Lecture on February 7th. given by Christopher Bradley
Christopher began his fascinating talk by explaining the presence of mosaics in Roman homes – how they were a common form of decoration in Roman houses from Morocco to Turkey. He explained how they captured the life of the people and are such a valuable insight into Roman life.
Christopher then gave us a brief history of mosaics explaining that though they are difficult to date.there are clues within the mosaics themselves. One of the earliest mosaics is from Turkmenistan. Later on (3000 years ago) the pillars in Mesopotamia were decorated -one famous site that has recently been opened up is in Ephesus displays amazing wall decoration. The trading Phoenicians then began creating mosaics. They also were creating patterned floor surfaces like carpets. The Macedonian Greeks created pictures with natural pebbles and as the availability of pebbles was limited by the 3rd. and 4th. centuries B.C. they began to cut pieces of stone and use these.
The Romans mosaics were mainly on the floor and wall mosaics in Roman houses were not common.The main purpose was to provide a flat walking surface (eg. Fishbourne and Lullingston in Kent ) Often a family would work on a mosaic together as in the ones in El Djem in Tunisia. Initially they were also to make a statement or give a warning. (as with the picture of the dog in Pompeii indicating ‘beware of the dog’ ) The signs of the fishsellers are also to be seen in Pompeii. It is fascinating that the structure of a villa may have gone but the mosaic is still there. (as in Oudna in Tunisia)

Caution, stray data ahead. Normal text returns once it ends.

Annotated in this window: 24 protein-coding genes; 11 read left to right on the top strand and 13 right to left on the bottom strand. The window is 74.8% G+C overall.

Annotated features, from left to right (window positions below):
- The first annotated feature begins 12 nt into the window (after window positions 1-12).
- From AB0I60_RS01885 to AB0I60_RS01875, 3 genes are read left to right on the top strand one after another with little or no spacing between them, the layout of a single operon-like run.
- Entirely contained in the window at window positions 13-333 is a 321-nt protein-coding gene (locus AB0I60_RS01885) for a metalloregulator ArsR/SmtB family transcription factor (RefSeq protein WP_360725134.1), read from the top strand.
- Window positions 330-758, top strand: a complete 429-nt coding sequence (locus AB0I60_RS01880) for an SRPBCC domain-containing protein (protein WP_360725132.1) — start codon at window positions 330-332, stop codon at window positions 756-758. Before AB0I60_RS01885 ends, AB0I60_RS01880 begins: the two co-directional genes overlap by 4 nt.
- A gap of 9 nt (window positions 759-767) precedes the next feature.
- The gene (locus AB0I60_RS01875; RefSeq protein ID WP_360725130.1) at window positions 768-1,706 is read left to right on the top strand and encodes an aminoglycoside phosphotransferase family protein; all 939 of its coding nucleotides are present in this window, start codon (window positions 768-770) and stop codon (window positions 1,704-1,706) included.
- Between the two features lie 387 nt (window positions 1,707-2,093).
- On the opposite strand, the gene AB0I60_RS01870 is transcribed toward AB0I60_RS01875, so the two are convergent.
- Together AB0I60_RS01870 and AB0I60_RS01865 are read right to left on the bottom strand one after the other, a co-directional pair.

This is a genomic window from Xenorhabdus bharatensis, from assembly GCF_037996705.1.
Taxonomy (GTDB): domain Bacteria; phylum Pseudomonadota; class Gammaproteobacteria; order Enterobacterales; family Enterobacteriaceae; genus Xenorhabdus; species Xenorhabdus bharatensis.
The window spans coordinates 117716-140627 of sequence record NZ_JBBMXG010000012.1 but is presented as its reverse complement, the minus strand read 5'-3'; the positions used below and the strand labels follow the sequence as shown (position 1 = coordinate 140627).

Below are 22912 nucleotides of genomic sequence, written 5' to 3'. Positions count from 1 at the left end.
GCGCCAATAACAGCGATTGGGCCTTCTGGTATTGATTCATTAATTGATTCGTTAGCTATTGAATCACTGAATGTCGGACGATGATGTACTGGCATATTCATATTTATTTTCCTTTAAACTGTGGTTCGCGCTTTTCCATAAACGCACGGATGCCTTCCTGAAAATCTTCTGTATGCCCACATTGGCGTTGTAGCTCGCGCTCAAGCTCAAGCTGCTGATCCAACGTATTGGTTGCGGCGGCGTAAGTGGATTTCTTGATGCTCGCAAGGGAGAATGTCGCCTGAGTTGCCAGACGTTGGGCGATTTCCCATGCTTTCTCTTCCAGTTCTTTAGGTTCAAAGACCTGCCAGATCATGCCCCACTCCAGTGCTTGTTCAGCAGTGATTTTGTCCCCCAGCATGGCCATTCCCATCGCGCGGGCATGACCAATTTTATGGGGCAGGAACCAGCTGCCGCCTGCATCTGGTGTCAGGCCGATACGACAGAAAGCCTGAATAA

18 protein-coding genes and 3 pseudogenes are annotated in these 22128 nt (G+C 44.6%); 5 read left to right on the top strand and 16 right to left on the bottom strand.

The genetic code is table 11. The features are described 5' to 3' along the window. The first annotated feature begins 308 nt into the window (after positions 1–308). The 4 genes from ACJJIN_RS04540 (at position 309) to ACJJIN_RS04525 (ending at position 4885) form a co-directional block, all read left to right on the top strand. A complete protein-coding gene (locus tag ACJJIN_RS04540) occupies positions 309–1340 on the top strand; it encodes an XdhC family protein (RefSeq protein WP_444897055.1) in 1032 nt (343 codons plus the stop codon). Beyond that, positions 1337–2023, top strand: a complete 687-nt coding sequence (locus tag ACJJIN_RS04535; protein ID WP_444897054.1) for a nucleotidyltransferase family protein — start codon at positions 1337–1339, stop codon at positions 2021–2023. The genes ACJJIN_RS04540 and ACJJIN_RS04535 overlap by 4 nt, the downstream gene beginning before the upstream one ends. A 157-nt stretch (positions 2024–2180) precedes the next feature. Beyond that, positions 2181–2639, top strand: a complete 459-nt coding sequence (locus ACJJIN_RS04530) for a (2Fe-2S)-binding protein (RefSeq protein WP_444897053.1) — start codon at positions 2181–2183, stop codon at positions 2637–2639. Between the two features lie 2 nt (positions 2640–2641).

Copies of masterpieces were often inserted into mosaics and these ‘Emblemata’ would be produced in a workshop and handed down through families and bought and sold separately.
One of the most famous mosaicists was Sosus from Pergammon. Schools sprang up all over the Roman Empire, each with its own particular style. One style was Opus Sectile which was very fine figure work alternating with slabs. Another style was Opus Vermiculatum which used very small pieces of tesserae which allowed fine gradations of colour.
The 3rd. century was the pinnacle of Roman Mosaics. Those in Tunisia (Bulla Regia) were particularly impressive because of the proximity to Rome- even those in Morocco were not as good; and by the time you get to Britain they were not really good at all. (e.g.Rudston in Yorkshire)
Patterns were not so difficult to recreate as portraits however some are amazing (El Djem in Tunisia ) There were also mosaics depicting plays and gladiatorial combats ( e.g. Villa Borghese in Rome ) To get the mosaics on the wall it was sometimes necessary to cut them into parts. There is an excellent example in Leptis magna in Libya. and one showing chariot racing in Lyon. Mosaics were rarely amusing but the one in Villa Armerina is great fun.
Christopher concluded by telling us that the story of Roman mosaics is not over as new mosaics are still being found